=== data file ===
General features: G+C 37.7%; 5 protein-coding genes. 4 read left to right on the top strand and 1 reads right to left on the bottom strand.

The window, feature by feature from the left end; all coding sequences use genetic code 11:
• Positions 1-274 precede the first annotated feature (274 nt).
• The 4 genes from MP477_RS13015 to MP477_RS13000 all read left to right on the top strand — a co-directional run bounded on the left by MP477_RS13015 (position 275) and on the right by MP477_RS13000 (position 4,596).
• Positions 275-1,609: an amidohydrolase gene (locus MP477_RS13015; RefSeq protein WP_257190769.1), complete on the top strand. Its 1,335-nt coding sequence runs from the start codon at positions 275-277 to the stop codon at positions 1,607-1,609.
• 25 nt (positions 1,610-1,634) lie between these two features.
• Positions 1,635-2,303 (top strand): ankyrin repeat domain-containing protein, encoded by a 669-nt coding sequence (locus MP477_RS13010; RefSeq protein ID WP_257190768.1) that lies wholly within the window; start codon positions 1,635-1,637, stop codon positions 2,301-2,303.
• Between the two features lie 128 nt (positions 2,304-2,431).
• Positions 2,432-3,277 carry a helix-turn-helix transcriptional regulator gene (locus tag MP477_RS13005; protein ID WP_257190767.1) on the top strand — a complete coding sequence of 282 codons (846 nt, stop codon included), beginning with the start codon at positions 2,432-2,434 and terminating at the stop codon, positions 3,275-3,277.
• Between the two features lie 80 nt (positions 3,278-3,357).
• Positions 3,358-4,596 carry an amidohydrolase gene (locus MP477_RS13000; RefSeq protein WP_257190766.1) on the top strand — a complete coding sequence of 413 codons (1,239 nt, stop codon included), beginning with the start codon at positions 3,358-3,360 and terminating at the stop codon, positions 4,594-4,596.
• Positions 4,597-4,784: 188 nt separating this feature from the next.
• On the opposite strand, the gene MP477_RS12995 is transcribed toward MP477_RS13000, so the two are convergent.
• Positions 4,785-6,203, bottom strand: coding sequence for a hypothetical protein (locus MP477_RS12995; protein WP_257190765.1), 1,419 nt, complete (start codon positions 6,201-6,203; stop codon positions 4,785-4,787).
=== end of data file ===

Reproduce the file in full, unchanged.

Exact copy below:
General features: G+C 37.7%; 5 protein-coding genes. 4 read left to right on the top strand and 1 reads right to left on the bottom strand.

The window, feature by feature from the left end; all coding sequences use genetic code 11:
• Positions 1-274 precede the first annotated feature (274 nt).
• The 4 genes from MP477_RS13015 to MP477_RS13000 all read left to right on the top strand — a co-directional run bounded on the left by MP477_RS13015 (position 275) and on the right by MP477_RS13000 (position 4,596).
• Positions 275-1,609: an amidohydrolase gene (locus MP477_RS13015; RefSeq protein WP_257190769.1), complete on the top strand. Its 1,335-nt coding sequence runs from the start codon at positions 275-277 to the stop codon at positions 1,607-1,609.
• 25 nt (positions 1,610-1,634) lie between these two features.
• Positions 1,635-2,303 (top strand): ankyrin repeat domain-containing protein, encoded by a 669-nt coding sequence (locus MP477_RS13010; RefSeq protein ID WP_257190768.1) that lies wholly within the window; start codon positions 1,635-1,637, stop codon positions 2,301-2,303.
• Between the two features lie 128 nt (positions 2,304-2,431).
• Positions 2,432-3,277 carry a helix-turn-helix transcriptional regulator gene (locus tag MP477_RS13005; protein ID WP_257190767.1) on the top strand — a complete coding sequence of 282 codons (846 nt, stop codon included), beginning with the start codon at positions 2,432-2,434 and terminating at the stop codon, positions 3,275-3,277.
• Between the two features lie 80 nt (positions 3,278-3,357).
• Positions 3,358-4,596 carry an amidohydrolase gene (locus MP477_RS13000; RefSeq protein WP_257190766.1) on the top strand — a complete coding sequence of 413 codons (1,239 nt, stop codon included), beginning with the start codon at positions 3,358-3,360 and terminating at the stop codon, positions 4,594-4,596.
• Positions 4,597-4,784: 188 nt separating this feature from the next.
• On the opposite strand, the gene MP477_RS12995 is transcribed toward MP477_RS13000, so the two are convergent.
• Positions 4,785-6,203, bottom strand: coding sequence for a hypothetical protein (locus MP477_RS12995; protein WP_257190765.1), 1,419 nt, complete (start codon positions 6,201-6,203; stop codon positions 4,785-4,787).